Before You Watch

This video describes the concept of Inferential Statistics - in particular hypothesis testing for a single population mean. This is the area of Statistics where we use a sample (some subset of the whole group we wish to describe) in order to infer (deduce) something about the whole group (known as the population).

For example, we may want to know the population mean response time to a medication, i.e., how long on average before a painkiller takes effect. It’s not possible to test the medication on an entire population of individuals requiring such assistance (time, costs, logistics prevent this). Instead we must assess a sample of individuals from that population. We use the results from the sample to make an inference about the entire population.

By taking a sample we introduce a source of uncertainty, as there are many possible samples that could be obtained. Hence we need to account for this uncertainty when making decisions about the population. It is recommended that you are familiar with the content of the Introduction to Statistics and Random Variables videos before viewing this video.


Now What?

This video introduced how we can make conclusions (infer) about a population by looking at a sample from that population.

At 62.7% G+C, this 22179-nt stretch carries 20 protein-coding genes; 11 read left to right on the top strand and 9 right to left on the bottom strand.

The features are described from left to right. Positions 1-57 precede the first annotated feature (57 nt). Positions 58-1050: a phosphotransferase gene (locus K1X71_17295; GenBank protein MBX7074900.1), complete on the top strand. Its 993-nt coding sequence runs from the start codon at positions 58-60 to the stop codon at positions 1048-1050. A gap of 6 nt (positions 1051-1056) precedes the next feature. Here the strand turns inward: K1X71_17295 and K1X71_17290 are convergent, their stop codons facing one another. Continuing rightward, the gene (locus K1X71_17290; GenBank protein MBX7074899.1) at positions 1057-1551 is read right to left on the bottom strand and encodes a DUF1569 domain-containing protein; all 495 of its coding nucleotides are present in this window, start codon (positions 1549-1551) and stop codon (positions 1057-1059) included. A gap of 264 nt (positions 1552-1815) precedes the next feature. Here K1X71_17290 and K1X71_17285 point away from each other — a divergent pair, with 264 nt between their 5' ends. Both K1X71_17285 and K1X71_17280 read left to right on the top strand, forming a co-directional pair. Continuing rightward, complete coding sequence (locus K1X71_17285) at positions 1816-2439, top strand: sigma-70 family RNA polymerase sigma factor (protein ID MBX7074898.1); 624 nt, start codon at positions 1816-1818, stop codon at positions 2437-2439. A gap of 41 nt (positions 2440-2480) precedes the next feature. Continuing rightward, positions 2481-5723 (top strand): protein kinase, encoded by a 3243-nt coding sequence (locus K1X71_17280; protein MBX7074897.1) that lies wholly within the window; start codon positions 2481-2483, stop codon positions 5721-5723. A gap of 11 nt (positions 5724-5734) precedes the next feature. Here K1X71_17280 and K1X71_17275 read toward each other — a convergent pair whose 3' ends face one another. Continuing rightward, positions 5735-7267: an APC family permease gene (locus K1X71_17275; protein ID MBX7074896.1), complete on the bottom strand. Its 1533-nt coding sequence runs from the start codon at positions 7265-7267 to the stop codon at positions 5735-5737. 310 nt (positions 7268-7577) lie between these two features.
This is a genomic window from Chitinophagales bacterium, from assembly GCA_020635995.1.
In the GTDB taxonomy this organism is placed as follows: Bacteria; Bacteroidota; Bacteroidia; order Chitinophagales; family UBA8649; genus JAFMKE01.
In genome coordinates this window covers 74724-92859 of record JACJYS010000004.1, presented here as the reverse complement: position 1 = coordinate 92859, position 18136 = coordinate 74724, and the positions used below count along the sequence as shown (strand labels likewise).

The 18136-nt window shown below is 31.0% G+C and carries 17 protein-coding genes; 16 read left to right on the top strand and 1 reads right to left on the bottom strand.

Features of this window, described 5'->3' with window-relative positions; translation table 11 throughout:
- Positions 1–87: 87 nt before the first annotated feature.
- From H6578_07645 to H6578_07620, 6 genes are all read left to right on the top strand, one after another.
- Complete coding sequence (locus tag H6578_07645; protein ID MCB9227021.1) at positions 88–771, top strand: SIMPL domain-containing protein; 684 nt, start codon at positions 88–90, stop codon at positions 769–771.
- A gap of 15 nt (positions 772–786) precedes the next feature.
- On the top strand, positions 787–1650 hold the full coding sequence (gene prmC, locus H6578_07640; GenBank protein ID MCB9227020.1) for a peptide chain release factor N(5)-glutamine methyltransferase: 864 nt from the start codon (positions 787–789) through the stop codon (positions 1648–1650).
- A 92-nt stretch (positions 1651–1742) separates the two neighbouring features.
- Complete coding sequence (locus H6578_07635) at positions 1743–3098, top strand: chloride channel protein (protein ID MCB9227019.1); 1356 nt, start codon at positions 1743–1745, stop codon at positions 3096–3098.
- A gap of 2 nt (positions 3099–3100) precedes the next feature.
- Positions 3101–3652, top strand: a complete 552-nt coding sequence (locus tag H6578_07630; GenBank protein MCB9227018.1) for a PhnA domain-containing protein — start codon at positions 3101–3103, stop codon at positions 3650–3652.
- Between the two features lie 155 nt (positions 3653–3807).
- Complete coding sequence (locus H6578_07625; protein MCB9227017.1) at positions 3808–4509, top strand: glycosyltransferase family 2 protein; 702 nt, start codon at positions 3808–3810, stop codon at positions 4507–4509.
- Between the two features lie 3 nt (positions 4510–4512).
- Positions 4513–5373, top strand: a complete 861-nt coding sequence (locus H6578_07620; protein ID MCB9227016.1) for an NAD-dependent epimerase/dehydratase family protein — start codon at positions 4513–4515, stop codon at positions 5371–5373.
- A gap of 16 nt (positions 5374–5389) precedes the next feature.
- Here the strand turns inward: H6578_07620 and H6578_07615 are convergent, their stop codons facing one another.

The videos Inferential Statistics: Two Groups and Chi-squared Test extend hypothesis testing to situations where we want to compare two groups or look for associations between two categorical variables.

But When Am I Going to Use This?

Market research is one example where information obtained from a sample are used to test hypotheses about the population. The process of sampling and gathering data if done well will provide useful information to assist marketing strategies. Further, medications have been safely introduced into common use following clinical trials (tests on samples) which test whether significant improvements are achievable.

Chosen samples need to be representative of their population; having an understanding of the sampling and analysis process enables you to drive or contribute to such tests (or studies) as there is always a demand for quality research and reporting in medicine, business, government and all fields of study, e.g., experimentation in science (CSIRO). When viewing or hearing of statements made in the media, remember to ask on what sample these comments are based!

Other Links

You may like to consider the Statistics Learning videos Understanding Statistical Inference and Understanding the p-value.

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